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Chapter 46: Pot-pourri

The odd spelling comes from Emily Climbs, of course. Like that chapter, it's a bunch of diary entries together. In this case, most of them deal with (or refuse to deal with) winter exams. The description of the fluttering emo curtain is likewise plucked from canon, see Ch. 1 of Emily of New Moon (page 7 in my yellow-and-black Bantam Books edition of May 1983).

While I was writing Chapter 46, I checked the Harper's archives just for fun, and what do you think I found? A selection from "The Little Past" by Josephine Preston Peabody! I don't know which poems from the collection were in Harper's in Dec. 1903, because I can't afford their subscription fee right now, but I can afford Google Books, and they have the illustrations and everything. If you secretly love early twentieth century magazine poetry, you will love this! And some of the poems are really very good, once you get past your Modernist prejudices. "The"Little Side-Streets" is a pretty intelligent depiction of poverty as seen through the eyes of a well-fed child whose parents probably made her wear buttoned boots to school.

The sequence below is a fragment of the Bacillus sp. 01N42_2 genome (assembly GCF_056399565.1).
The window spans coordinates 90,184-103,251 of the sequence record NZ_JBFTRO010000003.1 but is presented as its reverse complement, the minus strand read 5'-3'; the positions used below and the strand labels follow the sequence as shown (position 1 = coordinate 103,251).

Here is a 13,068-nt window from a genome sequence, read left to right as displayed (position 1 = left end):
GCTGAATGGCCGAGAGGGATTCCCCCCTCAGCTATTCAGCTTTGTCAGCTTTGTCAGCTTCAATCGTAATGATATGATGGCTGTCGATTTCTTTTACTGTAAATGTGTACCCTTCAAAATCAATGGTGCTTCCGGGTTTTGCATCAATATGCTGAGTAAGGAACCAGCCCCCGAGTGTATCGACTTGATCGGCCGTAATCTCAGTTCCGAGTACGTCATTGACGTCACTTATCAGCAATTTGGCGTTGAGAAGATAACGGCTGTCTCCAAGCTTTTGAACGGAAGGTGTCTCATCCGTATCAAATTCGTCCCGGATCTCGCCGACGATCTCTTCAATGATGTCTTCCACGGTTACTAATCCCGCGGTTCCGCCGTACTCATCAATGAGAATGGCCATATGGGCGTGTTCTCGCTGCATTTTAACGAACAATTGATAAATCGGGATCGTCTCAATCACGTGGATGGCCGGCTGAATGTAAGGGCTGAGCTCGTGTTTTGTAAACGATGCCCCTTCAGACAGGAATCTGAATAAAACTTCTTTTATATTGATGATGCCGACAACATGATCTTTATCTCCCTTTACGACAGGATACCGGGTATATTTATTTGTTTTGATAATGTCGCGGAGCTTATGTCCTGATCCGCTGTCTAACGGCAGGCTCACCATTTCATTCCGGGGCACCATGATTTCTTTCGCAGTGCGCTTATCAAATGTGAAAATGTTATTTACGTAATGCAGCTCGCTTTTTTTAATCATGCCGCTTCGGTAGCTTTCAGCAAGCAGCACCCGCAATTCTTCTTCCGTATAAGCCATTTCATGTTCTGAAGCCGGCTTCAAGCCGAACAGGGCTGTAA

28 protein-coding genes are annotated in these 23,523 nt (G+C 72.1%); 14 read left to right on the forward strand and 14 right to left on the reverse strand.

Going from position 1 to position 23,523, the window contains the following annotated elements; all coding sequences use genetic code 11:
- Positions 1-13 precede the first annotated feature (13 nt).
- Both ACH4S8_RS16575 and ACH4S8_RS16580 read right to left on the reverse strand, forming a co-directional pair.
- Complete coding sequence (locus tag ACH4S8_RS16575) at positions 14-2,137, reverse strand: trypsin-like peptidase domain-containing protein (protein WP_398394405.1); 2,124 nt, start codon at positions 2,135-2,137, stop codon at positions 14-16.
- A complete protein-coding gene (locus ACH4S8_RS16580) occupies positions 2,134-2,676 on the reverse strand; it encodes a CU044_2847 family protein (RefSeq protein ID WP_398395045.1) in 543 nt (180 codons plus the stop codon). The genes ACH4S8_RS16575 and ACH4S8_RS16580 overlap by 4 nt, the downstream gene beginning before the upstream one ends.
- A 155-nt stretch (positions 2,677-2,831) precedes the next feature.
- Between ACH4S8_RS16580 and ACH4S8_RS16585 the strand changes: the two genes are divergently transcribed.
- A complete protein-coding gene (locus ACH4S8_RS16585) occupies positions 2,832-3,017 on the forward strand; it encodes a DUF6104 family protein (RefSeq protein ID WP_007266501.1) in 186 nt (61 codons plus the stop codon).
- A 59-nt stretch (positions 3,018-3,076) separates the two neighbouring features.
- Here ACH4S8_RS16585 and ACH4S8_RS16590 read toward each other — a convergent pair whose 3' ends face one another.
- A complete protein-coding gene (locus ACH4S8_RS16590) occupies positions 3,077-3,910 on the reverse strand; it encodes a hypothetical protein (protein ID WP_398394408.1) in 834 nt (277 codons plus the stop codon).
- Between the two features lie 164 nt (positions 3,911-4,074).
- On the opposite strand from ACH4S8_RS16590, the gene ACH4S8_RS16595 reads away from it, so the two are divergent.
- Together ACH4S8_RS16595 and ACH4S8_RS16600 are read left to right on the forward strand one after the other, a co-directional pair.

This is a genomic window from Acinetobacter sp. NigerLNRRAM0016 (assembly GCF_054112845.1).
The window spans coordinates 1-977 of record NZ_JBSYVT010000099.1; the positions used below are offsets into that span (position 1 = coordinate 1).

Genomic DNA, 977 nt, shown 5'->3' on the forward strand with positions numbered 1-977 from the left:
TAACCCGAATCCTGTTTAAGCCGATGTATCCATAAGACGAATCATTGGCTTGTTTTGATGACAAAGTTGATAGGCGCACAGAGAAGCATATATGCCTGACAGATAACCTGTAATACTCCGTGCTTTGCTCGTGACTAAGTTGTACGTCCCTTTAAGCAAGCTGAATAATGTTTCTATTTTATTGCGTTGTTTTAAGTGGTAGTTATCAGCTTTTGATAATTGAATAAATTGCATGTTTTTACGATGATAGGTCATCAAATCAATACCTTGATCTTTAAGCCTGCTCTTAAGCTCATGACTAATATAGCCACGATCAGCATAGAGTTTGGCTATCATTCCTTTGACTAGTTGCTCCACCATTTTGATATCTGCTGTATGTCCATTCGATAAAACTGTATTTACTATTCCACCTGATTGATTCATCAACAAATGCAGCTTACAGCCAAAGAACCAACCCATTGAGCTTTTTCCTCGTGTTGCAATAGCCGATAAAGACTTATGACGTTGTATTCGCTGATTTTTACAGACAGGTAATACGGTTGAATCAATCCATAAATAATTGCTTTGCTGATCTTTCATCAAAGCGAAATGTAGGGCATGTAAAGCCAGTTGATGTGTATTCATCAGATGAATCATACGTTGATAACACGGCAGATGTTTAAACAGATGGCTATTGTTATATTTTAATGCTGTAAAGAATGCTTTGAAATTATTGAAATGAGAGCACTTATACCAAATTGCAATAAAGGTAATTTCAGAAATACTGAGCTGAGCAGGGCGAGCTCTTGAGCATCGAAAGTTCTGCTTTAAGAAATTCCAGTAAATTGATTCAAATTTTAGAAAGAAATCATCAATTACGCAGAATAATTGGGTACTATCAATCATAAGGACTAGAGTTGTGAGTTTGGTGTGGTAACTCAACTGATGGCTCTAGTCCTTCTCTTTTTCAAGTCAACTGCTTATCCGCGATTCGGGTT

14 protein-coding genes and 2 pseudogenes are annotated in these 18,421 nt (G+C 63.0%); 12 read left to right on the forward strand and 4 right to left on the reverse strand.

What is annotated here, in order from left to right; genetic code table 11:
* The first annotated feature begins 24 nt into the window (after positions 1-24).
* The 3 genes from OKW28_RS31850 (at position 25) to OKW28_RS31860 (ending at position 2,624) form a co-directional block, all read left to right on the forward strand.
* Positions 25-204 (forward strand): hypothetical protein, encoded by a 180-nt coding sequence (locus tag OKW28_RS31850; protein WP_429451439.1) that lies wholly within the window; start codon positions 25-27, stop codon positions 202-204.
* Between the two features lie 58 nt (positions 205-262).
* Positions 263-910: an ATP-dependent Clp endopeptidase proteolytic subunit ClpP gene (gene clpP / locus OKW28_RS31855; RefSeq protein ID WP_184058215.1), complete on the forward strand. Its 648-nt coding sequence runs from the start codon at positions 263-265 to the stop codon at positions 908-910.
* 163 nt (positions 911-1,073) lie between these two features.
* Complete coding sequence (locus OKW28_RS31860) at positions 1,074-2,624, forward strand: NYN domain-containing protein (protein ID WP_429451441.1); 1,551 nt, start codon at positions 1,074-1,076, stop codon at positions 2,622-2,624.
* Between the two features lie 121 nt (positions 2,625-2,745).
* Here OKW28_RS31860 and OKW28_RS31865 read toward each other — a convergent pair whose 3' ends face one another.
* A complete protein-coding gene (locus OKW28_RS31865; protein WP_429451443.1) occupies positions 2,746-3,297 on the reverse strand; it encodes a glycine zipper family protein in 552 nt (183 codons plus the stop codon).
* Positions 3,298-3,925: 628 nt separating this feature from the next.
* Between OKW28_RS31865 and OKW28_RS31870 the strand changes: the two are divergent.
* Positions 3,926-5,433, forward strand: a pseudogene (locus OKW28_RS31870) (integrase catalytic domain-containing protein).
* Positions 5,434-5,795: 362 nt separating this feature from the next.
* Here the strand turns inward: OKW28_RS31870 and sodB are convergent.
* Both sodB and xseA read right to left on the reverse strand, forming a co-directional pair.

The poem quoted by Evelyn is called "Wind," and I love it. It's like an ultra-mournful version of Emily's Wind Woman.

Part of Josephine Preston Peabody's diary is available online-- or it used to be; I can't seem to find it anymore-- and was one of my models for Evelyn, so naturally I was excited to run across her work in Harper's, even if I couldn't read it in Harper's due to my current state of genteel poverty.

The French, as you could probably guess from context, is Charles Baudelaire, "A Voyage to Cythera," a poem which is full of whimsical and horrible birds.


blase ev

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